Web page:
Shona Phillips, Head Herds Person at Sparsholt College, has been leading the College’s working dairy unit in exciting new research, aiming to reduce the use of antibiotics in farms across the country.

Established by RVC vet Peter Plate and the Innovative Farmers network, the study focuses on the mammary gland infection mastitis. Mastitis is one of the most common infections seen in dairy cows. It can have fatal consequences if left untreated, and accounts for a high proportion of antibiotic use on farms.

In the on-farm study, farmers were able to sample milk through a new rapid culture test to identify which cows showed symptoms of mastitis, and to differentiate those able to recover without further intervention from those needing antibiotic treatment.

There have only been 20 cases of mastitis needing antibiotic use in those herds which are part of the trial since it began in July 2019. The avoidance of antibiotic being routinely administered to each cow presenting with mastitis has significantly reduced the volume of antibiotic thereby lessening the likelihood of antibiotic resistance.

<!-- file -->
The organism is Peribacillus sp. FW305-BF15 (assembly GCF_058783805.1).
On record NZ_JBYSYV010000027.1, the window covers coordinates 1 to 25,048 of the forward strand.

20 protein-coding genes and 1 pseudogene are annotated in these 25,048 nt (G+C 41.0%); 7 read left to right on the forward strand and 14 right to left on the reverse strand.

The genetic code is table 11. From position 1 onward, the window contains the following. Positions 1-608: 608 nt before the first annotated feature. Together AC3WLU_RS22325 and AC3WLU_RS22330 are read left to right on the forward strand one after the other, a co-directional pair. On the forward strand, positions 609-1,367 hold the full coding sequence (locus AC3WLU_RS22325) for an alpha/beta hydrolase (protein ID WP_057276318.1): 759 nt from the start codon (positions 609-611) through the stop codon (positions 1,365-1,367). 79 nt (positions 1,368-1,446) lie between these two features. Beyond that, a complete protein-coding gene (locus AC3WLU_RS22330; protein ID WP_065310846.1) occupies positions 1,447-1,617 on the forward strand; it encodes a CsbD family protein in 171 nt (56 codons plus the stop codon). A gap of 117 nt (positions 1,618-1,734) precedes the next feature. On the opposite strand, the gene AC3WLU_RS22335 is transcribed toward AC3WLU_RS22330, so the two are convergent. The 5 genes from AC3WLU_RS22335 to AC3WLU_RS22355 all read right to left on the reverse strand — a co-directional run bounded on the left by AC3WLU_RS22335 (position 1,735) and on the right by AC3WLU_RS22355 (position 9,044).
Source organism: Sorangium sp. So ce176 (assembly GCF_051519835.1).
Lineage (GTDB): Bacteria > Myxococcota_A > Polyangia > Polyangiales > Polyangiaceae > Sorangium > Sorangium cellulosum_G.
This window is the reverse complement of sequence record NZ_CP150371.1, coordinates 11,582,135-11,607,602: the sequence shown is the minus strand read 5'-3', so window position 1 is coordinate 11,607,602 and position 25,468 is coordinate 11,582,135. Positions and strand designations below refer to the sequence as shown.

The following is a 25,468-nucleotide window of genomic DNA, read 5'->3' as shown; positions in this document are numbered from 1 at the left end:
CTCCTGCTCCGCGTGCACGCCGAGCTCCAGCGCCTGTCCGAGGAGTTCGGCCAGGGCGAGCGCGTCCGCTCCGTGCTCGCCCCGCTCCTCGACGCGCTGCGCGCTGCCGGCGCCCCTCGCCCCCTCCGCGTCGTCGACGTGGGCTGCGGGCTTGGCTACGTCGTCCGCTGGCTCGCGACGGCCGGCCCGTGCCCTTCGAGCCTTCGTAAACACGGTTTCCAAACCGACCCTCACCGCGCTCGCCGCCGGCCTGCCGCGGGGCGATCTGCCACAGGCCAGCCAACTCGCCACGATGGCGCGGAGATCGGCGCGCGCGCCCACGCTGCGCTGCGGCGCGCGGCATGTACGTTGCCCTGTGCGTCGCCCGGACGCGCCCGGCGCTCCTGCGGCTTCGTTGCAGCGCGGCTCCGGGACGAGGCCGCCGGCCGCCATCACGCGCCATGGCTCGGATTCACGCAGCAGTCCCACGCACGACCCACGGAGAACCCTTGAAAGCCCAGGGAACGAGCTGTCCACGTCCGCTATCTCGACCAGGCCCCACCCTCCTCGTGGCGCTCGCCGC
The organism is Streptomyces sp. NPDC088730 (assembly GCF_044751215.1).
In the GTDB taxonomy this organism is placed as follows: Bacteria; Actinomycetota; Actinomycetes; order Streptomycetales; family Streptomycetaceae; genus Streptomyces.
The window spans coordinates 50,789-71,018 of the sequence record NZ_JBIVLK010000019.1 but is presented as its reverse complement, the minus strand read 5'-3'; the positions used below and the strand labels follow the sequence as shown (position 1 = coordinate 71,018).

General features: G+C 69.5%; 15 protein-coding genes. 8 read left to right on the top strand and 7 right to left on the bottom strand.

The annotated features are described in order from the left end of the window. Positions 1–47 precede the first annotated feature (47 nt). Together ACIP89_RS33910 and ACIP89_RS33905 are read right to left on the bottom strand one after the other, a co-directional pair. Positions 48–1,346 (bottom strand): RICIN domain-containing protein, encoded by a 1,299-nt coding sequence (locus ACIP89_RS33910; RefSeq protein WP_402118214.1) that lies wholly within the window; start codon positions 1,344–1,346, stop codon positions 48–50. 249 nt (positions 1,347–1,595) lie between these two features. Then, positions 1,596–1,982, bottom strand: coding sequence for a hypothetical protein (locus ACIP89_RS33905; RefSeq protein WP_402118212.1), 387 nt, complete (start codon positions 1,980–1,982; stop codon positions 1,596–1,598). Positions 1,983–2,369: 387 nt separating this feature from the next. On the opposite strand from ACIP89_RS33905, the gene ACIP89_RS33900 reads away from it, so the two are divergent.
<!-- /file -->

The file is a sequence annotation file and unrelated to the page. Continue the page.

The study has also led to a change in milking routines in order for early symptoms of the infection to be identified. Shona has involved students and staff in the new milking routines, showing them how to look for early signs of mastitis, and the next steps of treatment.

The Innovative Farmers Group invited Shona Phillips to speak at the Oxford Real Farming Conference at the beginning of January. Shona joined a distinguished panel, including organic farmers and vets, to discuss the success of the trial in using real farming solutions to reduce antibiotic use.

Sparsholt College has delivered agricultural programmes since its establishment over 100 years ago and remains at the forefront of land based education and training. With a strong portfolio of current Further Education courses, and Hons degree and Masters programmes through University Centre Sparsholt, Sparsholt is a leading educator with an enviable reputation in this field.

Agriculture students benefit from working with expert lecturers, and the diverse and exciting industry-standard facilities. The 126-hectare working farm on campus includes dairy, sheep, pigs and arable enterprises, as well as a further 134 hectares at a nearby site, giving students access to an excellent range of learning opportunities and a base for research thesis work for those studying for a Degree in Agriculture.

Further details on the trial are available in the Innovative Farmers 2020 Field Lab Journal, and to find out more about our extensive range of courses, join us at our next Open Day on February 1.